So here I am, blogging again. Although I’m far from finding the rythym just yet – I used to have a list of potential blog posts as long as my arm; right now I can’t think of anything all that insightful to write about. I’m sure it’ll come back to me.

Besides, I find bloggers like Hugh Macleod sometimes just write to reflect, rather than offering nuggets of insight in every post. So I might experiement a little. Let down my guard. And just write.

It has been almost 3 years since I began this little blog. Since then, social media arena grew up. Now we have Facebook. We have Twitter. We have i Phones. We have 1.4 billion people online.

Blogging itself never really hit the mainstream. But that doesn’t matter. Because the fundamental ideas that blogging represents are alive and well. Mass amateurisation. Mass connection is happening.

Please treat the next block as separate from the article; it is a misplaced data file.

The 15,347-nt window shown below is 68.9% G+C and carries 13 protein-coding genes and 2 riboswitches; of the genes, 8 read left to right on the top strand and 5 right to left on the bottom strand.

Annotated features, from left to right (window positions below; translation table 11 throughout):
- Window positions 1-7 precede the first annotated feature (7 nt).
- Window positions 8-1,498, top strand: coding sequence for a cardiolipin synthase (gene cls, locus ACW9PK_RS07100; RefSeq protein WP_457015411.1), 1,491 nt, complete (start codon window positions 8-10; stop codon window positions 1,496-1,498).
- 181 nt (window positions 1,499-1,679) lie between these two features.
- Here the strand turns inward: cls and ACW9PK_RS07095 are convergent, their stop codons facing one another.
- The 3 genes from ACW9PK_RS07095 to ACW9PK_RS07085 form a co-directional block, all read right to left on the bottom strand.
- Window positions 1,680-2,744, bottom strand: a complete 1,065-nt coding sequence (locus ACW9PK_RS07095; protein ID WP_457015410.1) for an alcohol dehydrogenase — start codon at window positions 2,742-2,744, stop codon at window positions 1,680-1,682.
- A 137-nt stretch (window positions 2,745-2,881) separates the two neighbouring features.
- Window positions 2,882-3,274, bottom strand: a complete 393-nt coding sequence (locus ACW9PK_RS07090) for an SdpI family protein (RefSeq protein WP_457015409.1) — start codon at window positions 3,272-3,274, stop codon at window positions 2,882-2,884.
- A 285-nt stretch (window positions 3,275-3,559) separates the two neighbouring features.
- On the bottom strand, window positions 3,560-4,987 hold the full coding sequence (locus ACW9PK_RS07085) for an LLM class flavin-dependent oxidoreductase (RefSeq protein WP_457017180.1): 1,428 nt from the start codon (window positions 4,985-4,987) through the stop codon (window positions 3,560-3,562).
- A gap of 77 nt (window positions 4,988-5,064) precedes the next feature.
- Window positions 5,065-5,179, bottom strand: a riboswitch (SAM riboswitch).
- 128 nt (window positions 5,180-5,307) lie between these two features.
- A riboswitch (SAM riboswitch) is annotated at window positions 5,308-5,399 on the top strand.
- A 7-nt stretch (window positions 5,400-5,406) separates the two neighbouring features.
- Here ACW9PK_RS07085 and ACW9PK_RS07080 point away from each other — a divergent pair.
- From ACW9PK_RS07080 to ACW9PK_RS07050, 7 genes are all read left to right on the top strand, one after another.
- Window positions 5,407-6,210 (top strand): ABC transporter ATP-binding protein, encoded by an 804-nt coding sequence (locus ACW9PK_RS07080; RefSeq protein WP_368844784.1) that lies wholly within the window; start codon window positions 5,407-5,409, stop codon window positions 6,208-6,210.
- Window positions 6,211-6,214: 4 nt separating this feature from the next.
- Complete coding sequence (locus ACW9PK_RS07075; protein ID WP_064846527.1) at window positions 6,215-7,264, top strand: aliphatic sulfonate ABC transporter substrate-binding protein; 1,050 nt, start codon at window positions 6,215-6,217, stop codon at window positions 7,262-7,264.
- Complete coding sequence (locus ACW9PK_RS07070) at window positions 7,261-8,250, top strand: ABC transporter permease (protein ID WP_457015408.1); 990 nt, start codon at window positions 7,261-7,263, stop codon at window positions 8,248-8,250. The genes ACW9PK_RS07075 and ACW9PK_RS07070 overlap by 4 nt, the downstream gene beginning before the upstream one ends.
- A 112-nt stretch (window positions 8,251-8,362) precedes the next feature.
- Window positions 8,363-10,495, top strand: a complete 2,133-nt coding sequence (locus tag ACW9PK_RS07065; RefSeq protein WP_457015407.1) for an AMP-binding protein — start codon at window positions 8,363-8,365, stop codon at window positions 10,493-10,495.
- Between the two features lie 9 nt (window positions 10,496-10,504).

But while some things have changed, a lot has stayed the same.

Sadly, even now that I’m working in the online industry, I still find so many people who don’t “Get” what the internet is about. They keep pumping out banner ads and building microsites. Sadly there still isn’t that many great examples of brands that have suceeded in social media. Yes, there are plenty of companies that have done a fantastic job. but I still believe we have a long, long way to go.

Lately I’m finding myself more interested in the effects of the web on our culture that I am about it’s effect on marketing. Either way, I’m as passionate about the internet as I’ve ever been. And If you haven’t seen Kevin Kelly’s TED presentation on “the next 5,000 days of the web”, take a look below. There’s a lot to look forward to.

Where do you find the best online marketing blog posts for 2007?

Techipedia, that’s where.

Tamar Weinberg has put together a phenomenal list of over 250 blog posts from 2007, covering everything you need to know about marketing online. Blogging, social networking, viral strategies, social media – you name it.

Here it is – Truly a great list that will have you reading for hours.

2007 has been rather quiet here at my blog, and posting has been scarce. It’s been a busy year for me, changing jobs (on 2 occasions), getting married, buying a house and starting a business. Not sure if 2008 will be any calmer, but I hope to blog more in the new year. Thanks for reading!